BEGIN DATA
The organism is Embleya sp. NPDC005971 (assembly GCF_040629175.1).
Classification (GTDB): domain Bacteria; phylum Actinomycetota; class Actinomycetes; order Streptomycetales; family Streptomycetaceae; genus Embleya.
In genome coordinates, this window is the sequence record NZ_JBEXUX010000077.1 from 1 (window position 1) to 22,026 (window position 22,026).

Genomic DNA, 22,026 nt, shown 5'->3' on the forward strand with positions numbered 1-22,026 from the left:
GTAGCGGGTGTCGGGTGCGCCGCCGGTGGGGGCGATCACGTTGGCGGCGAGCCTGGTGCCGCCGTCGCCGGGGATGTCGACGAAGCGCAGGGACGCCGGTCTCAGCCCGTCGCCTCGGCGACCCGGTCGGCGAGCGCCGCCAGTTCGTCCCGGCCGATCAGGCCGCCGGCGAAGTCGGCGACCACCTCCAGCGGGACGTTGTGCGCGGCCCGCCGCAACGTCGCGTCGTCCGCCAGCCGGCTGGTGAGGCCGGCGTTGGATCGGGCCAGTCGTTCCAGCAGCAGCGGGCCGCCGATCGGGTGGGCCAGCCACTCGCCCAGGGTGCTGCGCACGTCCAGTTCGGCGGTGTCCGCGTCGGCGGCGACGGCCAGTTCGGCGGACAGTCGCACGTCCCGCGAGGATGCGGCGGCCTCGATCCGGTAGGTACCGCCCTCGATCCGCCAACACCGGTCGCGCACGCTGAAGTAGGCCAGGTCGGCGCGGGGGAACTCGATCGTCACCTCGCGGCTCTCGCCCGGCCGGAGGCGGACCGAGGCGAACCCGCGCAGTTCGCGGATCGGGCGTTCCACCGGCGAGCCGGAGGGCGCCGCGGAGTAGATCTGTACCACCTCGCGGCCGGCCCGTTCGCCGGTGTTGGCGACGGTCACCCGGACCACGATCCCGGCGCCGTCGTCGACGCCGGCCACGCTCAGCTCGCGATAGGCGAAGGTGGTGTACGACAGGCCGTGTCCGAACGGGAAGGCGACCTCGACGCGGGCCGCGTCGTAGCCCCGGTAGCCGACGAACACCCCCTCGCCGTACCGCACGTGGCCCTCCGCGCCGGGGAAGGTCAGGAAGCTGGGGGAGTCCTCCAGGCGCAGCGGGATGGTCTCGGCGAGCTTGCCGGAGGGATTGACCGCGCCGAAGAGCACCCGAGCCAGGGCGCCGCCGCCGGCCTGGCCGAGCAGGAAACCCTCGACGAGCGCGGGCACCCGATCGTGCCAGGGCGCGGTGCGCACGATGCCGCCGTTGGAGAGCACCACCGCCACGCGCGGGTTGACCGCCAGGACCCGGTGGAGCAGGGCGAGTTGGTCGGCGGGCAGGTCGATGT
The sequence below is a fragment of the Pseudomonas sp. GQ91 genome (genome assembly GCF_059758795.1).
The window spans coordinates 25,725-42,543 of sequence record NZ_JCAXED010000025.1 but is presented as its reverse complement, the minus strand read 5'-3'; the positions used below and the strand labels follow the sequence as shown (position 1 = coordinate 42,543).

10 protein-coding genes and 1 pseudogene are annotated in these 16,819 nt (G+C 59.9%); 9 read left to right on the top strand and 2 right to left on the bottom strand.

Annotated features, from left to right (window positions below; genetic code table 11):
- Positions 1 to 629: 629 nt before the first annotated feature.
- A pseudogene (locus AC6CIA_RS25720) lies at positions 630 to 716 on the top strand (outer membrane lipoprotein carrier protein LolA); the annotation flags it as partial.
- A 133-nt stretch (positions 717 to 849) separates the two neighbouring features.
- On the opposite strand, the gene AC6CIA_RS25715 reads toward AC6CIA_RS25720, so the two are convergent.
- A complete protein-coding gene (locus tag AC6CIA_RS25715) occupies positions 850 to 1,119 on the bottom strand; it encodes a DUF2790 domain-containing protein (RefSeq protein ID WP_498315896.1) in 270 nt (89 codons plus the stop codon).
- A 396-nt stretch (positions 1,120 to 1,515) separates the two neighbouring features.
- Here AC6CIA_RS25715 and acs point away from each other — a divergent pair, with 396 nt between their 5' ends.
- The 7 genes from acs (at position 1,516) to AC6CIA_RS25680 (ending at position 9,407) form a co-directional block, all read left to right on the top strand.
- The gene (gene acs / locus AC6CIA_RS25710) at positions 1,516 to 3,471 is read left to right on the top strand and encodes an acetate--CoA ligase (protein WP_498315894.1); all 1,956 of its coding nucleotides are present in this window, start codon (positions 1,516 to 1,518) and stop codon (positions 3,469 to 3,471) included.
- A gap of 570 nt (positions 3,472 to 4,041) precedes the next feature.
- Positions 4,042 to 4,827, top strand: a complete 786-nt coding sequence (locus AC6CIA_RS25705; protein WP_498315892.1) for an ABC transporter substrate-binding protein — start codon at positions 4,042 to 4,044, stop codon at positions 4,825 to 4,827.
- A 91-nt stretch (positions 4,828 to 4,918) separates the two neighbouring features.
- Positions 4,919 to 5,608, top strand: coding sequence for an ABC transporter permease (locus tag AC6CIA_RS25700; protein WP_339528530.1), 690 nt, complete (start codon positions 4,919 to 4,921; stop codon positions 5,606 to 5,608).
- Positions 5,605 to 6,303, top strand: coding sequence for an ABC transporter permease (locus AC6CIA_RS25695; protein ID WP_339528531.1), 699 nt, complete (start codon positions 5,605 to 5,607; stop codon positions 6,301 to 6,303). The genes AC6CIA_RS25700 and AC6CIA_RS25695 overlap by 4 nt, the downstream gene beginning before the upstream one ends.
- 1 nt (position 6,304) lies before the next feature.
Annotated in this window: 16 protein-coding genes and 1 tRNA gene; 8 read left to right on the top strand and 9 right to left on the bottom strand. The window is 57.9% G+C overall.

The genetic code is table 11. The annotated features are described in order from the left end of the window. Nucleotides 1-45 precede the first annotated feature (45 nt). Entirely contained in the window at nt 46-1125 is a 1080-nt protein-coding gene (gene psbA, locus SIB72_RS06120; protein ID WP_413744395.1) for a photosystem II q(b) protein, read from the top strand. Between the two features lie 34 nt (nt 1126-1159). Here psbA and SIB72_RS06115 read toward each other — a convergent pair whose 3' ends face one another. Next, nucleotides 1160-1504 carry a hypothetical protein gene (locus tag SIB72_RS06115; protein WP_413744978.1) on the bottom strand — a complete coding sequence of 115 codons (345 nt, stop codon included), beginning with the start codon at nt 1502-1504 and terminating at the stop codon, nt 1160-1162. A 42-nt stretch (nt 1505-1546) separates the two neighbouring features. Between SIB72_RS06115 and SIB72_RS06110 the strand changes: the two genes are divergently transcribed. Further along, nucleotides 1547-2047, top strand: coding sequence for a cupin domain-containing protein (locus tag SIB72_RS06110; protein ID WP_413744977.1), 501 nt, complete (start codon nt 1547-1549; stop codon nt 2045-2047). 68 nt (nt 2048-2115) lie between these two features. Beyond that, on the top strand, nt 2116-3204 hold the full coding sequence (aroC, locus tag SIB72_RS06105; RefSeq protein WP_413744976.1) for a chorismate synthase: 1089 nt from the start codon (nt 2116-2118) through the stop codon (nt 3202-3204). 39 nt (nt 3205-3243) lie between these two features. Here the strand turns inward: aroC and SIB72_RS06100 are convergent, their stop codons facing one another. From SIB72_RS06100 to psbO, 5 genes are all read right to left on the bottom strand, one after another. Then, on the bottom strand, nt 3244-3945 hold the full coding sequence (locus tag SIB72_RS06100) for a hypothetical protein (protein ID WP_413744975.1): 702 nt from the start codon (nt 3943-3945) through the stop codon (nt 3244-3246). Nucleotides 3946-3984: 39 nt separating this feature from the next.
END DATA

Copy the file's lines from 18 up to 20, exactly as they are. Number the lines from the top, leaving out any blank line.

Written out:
- The gene (gene acs / locus AC6CIA_RS25710) at positions 1,516 to 3,471 is read left to right on the top strand and encodes an acetate--CoA ligase (protein WP_498315894.1); all 1,956 of its coding nucleotides are present in this window, start codon (positions 1,516 to 1,518) and stop codon (positions 3,469 to 3,471) included.
- A gap of 570 nt (positions 3,472 to 4,041) precedes the next feature.
- Positions 4,042 to 4,827, top strand: a complete 786-nt coding sequence (locus AC6CIA_RS25705; protein WP_498315892.1) for an ABC transporter substrate-binding protein — start codon at positions 4,042 to 4,044, stop codon at positions 4,825 to 4,827.